Obviously, the carb had to come off for inspection. It is buried down in the frame, but removing the manifold bolts and throttle cables allowed it to be worked free for bowl removal. What I noticed was that the float bowls do NOT have an overflow tube or way to shed excess fuel if the float valve sticks open. I removed the float pivot pin and float to check the tip of the needle. I happened to have a spare new needle on hand, but it didn’t make sense that the needle was really a problem. What WAS the problem was a tiny sliver of shaved off fuel line or an edge of an o-ring that was nestled down deep in the float valve seat! At first it looked like a bit of dirt or fuel varnish, but when I probed it with a scribe tip, it moved around the bottom of the seat. I dragged it out of the recess and looked at it carefully. Sure enough it was rubber something and it was just big enough to have blocked the float valve from closing all the way. The fuel pump kept pumping gas into the bowl which then was being sucked out of the carburetor bowl vent fitting. An errant placement of one of the vacuum lines on that vent fitting had intake manifold vacuum sucking fuel out of the bowl and back into the intake manifold as raw gasoline! No wonder it was choking and sputtering when we tried to start it up!
I was getting more confident that some substantial progress was happening now and after the spark plug was replaced in the head, the engine fired up immediately sounding strong and showing no signs of stalling out. While I was revving the engine to clean out the cylinder from all the raw gasoline inside, Burt noticed that the rear wheel wasn’t moving at all! Honda belt-drive scooters use variable pulleys to adjust engine load and vehicle speed. The wheel should start moving immediately as the throttle is applied from a stop. This one did NOTHING! Big clue… the original breakdown failure on the freeway was a broken belt! The belt fragments wrapped around the crankshaft pulley and kept grabbing the engine as it began to run. The engine and all systems were probably just fine when the belt broke, but you can’t see the belt inside the belt case and the “symptoms” were that the engine didn’t want to start and run. Normally, those symptoms are related to lack of fuel or some kind of CDI breakdown or other component failures. In this case, the engine systems were okay, but the belt drag was keeping it from operating again.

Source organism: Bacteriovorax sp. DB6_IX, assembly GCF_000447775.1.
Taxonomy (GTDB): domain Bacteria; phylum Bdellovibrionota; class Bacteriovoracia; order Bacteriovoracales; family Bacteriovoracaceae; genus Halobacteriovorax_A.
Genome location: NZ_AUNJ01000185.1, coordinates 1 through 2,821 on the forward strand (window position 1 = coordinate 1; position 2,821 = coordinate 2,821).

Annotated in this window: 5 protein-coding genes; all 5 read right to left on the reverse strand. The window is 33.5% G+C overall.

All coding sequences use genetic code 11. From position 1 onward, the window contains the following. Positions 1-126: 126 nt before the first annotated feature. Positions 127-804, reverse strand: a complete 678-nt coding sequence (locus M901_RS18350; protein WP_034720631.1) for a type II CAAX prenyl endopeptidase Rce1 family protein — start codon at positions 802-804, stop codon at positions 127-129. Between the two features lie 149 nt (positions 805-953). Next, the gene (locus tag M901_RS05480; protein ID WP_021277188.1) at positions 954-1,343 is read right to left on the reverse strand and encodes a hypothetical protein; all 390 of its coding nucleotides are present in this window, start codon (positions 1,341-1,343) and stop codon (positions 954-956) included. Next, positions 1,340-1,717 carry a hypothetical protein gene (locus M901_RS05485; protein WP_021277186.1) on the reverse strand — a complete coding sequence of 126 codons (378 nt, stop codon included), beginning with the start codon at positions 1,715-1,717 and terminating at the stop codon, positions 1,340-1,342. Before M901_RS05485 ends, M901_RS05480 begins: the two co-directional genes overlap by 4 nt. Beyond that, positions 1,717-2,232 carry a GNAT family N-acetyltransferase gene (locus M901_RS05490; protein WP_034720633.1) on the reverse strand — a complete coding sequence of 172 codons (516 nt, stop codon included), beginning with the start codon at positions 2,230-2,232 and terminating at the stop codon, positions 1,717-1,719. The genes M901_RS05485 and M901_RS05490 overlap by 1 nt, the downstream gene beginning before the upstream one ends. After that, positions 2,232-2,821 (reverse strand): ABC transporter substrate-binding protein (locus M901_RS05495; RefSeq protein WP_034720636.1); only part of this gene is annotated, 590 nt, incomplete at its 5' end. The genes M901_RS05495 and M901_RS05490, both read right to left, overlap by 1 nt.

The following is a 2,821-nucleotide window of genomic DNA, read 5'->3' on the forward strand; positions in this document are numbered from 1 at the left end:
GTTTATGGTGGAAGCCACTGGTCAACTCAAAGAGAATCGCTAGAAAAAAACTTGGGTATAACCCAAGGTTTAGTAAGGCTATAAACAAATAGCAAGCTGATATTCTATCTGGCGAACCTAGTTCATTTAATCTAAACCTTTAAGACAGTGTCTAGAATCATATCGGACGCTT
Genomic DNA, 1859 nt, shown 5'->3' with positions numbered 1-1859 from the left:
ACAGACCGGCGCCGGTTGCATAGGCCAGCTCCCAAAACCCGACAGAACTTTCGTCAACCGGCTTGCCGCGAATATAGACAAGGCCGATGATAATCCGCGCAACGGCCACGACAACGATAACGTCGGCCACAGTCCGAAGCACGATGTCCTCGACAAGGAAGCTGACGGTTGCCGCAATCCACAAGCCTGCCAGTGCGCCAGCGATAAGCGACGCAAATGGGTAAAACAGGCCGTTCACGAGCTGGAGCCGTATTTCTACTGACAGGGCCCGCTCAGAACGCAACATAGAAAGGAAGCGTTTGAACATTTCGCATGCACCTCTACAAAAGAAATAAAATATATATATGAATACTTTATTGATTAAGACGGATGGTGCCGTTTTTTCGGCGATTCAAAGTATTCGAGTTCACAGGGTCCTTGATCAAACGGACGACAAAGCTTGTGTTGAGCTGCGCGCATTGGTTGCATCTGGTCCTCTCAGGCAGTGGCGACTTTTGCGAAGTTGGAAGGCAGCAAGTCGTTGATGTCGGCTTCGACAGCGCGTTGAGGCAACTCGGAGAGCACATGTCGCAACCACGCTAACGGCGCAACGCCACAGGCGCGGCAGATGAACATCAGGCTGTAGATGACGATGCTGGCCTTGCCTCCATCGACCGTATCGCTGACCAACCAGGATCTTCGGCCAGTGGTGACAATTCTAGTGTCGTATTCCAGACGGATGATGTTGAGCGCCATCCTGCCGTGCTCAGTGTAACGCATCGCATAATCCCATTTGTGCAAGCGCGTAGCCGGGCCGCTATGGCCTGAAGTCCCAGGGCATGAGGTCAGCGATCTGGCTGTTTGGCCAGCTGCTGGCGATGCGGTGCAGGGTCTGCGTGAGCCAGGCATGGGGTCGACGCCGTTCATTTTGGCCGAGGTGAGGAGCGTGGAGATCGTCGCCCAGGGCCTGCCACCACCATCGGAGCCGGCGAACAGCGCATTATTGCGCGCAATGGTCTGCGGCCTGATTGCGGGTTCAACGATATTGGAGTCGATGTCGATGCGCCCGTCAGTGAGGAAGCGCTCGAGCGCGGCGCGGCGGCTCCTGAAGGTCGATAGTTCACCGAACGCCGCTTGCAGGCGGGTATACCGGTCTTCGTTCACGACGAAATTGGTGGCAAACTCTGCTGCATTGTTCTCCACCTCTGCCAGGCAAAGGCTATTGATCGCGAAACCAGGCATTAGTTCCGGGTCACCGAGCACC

Burt wrapped up the bodywork and we loaded the scooter back into his Nissan pickup. He reported that the belt was mostly fragments, with maybe 1/3 of the length still intact. Once he finds a new belt, the bike should be good to go, once again. Finally, the sleepless nights and acid reflux symptoms are subsiding for Burt and the bike will be going up for sale, as soon as he completes the final repairs. It was a long and frustrating challenge for Burt and his various advisors. Before he brought the scooter to me, he had taken it to two repair shops for diagnosis and they sent him off with no further insights as to what the problem might be, apart from observing that the scooter needed tires and a right fork seal!
So, after a couple months of trial and error, the Reflex Reflux case is now finally concluded and it will again be able to fly through the Van Honda Belt with speed and efficiency as designed.